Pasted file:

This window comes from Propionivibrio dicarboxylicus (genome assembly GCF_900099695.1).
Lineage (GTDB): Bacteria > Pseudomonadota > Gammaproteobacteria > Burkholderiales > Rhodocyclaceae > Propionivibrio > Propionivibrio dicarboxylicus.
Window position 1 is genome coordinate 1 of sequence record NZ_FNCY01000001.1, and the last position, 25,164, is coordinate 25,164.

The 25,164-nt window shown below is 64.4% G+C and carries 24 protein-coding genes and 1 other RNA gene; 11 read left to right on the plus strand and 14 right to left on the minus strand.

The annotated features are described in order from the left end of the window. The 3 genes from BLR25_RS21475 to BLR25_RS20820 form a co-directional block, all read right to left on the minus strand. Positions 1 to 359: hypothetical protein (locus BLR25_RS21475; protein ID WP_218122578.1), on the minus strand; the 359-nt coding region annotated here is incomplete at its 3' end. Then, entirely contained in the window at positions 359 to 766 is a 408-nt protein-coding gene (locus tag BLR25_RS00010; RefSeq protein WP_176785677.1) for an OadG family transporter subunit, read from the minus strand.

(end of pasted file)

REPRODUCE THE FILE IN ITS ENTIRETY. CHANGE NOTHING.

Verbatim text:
This window comes from Propionivibrio dicarboxylicus (genome assembly GCF_900099695.1).
Lineage (GTDB): Bacteria > Pseudomonadota > Gammaproteobacteria > Burkholderiales > Rhodocyclaceae > Propionivibrio > Propionivibrio dicarboxylicus.
Window position 1 is genome coordinate 1 of sequence record NZ_FNCY01000001.1, and the last position, 25,164, is coordinate 25,164.

The 25,164-nt window shown below is 64.4% G+C and carries 24 protein-coding genes and 1 other RNA gene; 11 read left to right on the plus strand and 14 right to left on the minus strand.

The annotated features are described in order from the left end of the window. The 3 genes from BLR25_RS21475 to BLR25_RS20820 form a co-directional block, all read right to left on the minus strand. Positions 1 to 359: hypothetical protein (locus BLR25_RS21475; protein ID WP_218122578.1), on the minus strand; the 359-nt coding region annotated here is incomplete at its 3' end. Then, entirely contained in the window at positions 359 to 766 is a 408-nt protein-coding gene (locus tag BLR25_RS00010; RefSeq protein WP_176785677.1) for an OadG family transporter subunit, read from the minus strand.